When a boss/employee working relationship just is not working out, many supervisors wonder how to fire that employee. Terminating a person’s employment is a difficult situation, but the thing to remember is that it is not personal. The decision is based on the employee’s work habits and work behaviors being sub-par, and that is what the firing discussion should focus on. Tell the employee why they are being fired and mention any previous warnings or citations. Do not allow the conversation to become emotional or personal.
Remember that getting fired will be a traumatic experience for the employee, so grant them a few basic courtesies. First, do not discuss the fact that you are firing the employee with anyone else in the office prior to the termination discussion. The worst-case scenario would be that the employee hears a rumor that he or she is being fired before you have a chance to speak with him or her. Typically firing an employee should take place early in the day on a Friday so that the employee can have the weekend to recover from the shock and start fresh looking for new employment possibilities. Give the employee the option of leaving immediately after the conversation with the full day’s pay or leaving at the end of the day. Offer to clear out his or her desk and mail any personal belongings to save the employee the embarrassment of facing coworkers post-firing.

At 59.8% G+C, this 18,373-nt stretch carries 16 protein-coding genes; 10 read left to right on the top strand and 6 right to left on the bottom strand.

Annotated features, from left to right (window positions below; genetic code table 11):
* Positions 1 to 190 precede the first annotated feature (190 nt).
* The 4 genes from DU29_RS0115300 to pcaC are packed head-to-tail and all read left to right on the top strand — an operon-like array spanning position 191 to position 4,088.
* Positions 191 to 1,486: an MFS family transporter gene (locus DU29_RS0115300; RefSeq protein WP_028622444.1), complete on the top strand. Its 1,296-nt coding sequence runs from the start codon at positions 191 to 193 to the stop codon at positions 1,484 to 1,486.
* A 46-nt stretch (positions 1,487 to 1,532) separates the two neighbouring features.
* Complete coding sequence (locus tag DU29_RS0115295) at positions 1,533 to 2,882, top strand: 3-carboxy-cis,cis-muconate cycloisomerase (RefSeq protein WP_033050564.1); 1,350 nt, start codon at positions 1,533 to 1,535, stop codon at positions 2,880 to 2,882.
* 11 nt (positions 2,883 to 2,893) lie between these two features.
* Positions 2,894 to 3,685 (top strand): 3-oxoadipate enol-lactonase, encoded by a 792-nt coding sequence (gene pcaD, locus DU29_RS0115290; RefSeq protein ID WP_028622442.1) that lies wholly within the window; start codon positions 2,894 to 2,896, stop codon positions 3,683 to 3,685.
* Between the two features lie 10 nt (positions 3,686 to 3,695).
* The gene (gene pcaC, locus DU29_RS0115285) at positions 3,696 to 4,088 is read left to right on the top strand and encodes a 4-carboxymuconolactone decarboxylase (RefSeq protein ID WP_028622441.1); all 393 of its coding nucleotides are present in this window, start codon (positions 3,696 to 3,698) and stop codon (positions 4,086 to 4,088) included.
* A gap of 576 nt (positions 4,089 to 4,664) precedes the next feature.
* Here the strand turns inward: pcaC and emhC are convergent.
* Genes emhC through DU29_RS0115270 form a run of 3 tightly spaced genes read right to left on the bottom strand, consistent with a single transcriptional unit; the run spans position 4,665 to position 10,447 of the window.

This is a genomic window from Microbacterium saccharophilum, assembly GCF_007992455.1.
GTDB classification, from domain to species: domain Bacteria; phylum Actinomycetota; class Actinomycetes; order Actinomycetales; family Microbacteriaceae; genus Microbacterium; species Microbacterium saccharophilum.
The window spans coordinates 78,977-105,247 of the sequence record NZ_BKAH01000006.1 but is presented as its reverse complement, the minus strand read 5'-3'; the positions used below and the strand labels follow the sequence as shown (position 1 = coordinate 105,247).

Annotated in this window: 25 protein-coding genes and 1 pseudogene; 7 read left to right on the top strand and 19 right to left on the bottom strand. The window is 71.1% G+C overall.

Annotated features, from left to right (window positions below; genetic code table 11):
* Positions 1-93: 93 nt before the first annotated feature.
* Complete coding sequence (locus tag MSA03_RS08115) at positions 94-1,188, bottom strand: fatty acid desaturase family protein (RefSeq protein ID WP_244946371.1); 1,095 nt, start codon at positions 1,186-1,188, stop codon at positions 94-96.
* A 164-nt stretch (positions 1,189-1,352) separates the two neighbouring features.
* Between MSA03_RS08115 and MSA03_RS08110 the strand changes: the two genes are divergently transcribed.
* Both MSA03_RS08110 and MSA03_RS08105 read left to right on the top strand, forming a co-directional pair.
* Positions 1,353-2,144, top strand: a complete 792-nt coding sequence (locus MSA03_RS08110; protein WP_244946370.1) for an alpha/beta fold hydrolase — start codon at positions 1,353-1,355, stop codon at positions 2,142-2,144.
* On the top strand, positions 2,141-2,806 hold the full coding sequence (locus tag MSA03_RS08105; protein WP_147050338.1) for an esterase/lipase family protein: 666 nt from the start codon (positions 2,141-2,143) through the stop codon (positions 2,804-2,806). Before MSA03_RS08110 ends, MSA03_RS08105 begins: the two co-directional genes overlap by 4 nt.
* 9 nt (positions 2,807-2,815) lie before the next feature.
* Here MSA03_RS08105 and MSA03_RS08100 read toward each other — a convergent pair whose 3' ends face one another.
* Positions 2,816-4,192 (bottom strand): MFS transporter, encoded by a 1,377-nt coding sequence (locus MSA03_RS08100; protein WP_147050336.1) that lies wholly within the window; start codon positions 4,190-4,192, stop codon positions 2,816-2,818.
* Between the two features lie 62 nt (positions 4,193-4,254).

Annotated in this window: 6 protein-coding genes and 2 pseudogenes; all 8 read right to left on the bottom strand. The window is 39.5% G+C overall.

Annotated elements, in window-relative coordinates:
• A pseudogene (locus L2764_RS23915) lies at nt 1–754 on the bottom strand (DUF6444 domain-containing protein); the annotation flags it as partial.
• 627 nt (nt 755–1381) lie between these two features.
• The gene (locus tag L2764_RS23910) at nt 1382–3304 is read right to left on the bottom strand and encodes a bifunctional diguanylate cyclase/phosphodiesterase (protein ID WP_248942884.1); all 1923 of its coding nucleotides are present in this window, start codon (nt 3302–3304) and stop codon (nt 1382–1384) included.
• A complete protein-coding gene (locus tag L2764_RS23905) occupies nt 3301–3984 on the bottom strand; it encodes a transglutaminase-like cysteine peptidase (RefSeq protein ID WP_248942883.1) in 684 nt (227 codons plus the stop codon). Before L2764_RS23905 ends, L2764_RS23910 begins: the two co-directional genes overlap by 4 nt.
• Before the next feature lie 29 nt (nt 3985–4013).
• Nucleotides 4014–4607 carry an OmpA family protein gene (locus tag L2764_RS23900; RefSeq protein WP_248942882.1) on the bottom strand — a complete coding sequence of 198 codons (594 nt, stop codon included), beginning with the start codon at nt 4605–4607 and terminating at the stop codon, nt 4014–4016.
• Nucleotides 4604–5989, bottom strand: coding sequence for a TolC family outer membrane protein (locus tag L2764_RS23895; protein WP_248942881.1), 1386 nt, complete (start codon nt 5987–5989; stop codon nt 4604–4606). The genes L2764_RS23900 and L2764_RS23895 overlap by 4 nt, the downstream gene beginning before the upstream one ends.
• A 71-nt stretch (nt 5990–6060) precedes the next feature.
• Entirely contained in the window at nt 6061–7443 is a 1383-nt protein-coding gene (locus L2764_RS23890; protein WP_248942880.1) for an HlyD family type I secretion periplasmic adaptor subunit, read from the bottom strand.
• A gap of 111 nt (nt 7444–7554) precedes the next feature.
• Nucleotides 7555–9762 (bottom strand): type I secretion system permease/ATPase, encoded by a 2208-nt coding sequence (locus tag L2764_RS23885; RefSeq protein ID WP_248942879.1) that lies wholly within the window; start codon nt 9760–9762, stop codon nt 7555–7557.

Be aware that emotions prevent good listening, so you may have to repeat all or part of the discussion. Be patient and sympathetic, but not empathetic. Do not allow your own emotions or those of the employee to change your mind. Be firm, but kind even if you do not care for the person. A little human compassion will be appreciated.